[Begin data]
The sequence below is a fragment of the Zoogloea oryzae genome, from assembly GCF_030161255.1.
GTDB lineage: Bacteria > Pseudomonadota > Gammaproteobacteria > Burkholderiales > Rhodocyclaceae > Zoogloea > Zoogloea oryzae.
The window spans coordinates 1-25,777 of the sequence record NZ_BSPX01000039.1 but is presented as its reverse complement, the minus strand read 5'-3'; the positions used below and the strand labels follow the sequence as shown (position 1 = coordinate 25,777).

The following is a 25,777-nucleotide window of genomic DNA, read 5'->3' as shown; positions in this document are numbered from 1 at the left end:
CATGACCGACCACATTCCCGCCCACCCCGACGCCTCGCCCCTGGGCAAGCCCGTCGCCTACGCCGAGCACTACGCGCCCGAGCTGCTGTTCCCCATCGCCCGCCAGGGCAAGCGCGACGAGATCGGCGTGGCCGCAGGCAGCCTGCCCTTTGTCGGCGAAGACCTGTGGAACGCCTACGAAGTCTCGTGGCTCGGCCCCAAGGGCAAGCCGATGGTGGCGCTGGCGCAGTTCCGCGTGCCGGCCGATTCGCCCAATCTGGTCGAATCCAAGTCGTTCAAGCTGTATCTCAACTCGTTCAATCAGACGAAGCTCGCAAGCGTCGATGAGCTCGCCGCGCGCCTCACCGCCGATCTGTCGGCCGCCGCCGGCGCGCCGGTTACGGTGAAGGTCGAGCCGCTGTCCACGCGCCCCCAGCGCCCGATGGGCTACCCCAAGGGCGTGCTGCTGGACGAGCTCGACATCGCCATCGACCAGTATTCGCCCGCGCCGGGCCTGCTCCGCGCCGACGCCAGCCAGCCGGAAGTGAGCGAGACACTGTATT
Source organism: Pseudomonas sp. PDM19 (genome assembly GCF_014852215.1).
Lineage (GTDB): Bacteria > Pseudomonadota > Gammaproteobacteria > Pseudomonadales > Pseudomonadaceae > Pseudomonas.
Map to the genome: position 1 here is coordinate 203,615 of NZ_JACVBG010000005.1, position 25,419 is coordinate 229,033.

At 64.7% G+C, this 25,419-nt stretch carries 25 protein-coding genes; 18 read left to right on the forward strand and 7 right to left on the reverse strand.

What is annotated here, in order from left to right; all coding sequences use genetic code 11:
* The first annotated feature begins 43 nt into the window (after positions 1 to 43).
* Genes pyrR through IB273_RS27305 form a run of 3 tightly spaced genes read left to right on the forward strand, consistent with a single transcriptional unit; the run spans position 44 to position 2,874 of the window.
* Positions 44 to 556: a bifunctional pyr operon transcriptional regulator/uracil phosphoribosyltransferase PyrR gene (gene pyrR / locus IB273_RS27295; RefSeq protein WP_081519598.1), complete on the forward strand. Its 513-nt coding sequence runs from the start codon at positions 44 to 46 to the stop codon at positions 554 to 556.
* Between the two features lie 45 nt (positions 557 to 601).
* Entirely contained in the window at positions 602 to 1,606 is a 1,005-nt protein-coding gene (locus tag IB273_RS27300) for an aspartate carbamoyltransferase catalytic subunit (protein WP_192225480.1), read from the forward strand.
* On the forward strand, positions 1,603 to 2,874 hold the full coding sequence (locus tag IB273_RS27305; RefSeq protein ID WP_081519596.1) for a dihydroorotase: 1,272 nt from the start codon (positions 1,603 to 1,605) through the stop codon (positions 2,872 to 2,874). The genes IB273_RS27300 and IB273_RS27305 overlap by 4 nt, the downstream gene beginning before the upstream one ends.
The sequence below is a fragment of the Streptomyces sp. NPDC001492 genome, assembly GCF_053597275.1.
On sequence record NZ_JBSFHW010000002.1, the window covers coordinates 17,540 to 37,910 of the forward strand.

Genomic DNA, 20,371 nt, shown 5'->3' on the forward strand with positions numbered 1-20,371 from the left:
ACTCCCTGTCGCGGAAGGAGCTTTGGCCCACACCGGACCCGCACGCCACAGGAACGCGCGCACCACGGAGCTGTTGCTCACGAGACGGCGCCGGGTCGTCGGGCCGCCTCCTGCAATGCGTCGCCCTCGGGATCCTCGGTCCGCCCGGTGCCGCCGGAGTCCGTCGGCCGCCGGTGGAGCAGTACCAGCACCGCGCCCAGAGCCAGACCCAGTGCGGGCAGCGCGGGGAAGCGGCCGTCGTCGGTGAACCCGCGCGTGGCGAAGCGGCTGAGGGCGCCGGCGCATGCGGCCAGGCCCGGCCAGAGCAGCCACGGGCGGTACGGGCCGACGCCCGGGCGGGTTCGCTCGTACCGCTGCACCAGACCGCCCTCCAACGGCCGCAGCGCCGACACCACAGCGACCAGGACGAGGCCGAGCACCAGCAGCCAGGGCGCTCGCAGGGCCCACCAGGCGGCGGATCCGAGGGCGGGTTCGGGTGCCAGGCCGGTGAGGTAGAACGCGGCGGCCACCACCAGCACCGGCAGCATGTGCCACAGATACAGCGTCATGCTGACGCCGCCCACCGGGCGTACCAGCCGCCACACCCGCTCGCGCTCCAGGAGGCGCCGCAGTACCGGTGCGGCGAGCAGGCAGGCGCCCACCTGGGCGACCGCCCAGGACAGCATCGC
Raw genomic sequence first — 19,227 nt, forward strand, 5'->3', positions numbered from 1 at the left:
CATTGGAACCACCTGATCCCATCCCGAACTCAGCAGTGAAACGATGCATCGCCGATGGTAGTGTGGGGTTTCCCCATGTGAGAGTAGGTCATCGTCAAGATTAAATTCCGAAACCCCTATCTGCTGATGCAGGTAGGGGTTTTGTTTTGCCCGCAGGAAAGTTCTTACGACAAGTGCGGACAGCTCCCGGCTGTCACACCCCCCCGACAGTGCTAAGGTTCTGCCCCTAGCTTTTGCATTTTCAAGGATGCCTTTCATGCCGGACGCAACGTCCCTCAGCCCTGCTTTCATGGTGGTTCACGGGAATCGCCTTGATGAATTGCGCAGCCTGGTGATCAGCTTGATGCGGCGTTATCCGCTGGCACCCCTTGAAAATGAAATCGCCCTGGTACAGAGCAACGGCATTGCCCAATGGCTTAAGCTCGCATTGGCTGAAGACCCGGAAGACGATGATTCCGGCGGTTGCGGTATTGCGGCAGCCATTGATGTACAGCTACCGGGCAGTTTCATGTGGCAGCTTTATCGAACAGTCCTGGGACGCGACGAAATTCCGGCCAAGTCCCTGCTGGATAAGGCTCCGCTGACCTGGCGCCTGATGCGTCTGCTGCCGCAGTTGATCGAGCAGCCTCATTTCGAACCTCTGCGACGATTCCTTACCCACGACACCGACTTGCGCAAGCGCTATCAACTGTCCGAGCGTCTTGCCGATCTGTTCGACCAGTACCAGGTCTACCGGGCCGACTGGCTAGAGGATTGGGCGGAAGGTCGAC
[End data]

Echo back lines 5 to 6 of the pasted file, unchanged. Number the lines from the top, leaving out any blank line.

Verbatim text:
CATGACCGACCACATTCCCGCCCACCCCGACGCCTCGCCCCTGGGCAAGCCCGTCGCCTACGCCGAGCACTACGCGCCCGAGCTGCTGTTCCCCATCGCCCGCCAGGGCAAGCGCGACGAGATCGGCGTGGCCGCAGGCAGCCTGCCCTTTGTCGGCGAAGACCTGTGGAACGCCTACGAAGTCTCGTGGCTCGGCCCCAAGGGCAAGCCGATGGTGGCGCTGGCGCAGTTCCGCGTGCCGGCCGATTCGCCCAATCTGGTCGAATCCAAGTCGTTCAAGCTGTATCTCAACTCGTTCAATCAGACGAAGCTCGCAAGCGTCGATGAGCTCGCCGCGCGCCTCACCGCCGATCTGTCGGCCGCCGCCGGCGCGCCGGTTACGGTGAAGGTCGAGCCGCTGTCCACGCGCCCCCAGCGCCCGATGGGCTACCCCAAGGGCGTGCTGCTGGACGAGCTCGACATCGCCATCGACCAGTATTCGCCCGCGCCGGGCCTGCTCCGCGCCGACGCCAGCCAGCCGGAAGTGAGCGAGACACTGTATT
Source organism: Pseudomonas sp. PDM19 (genome assembly GCF_014852215.1).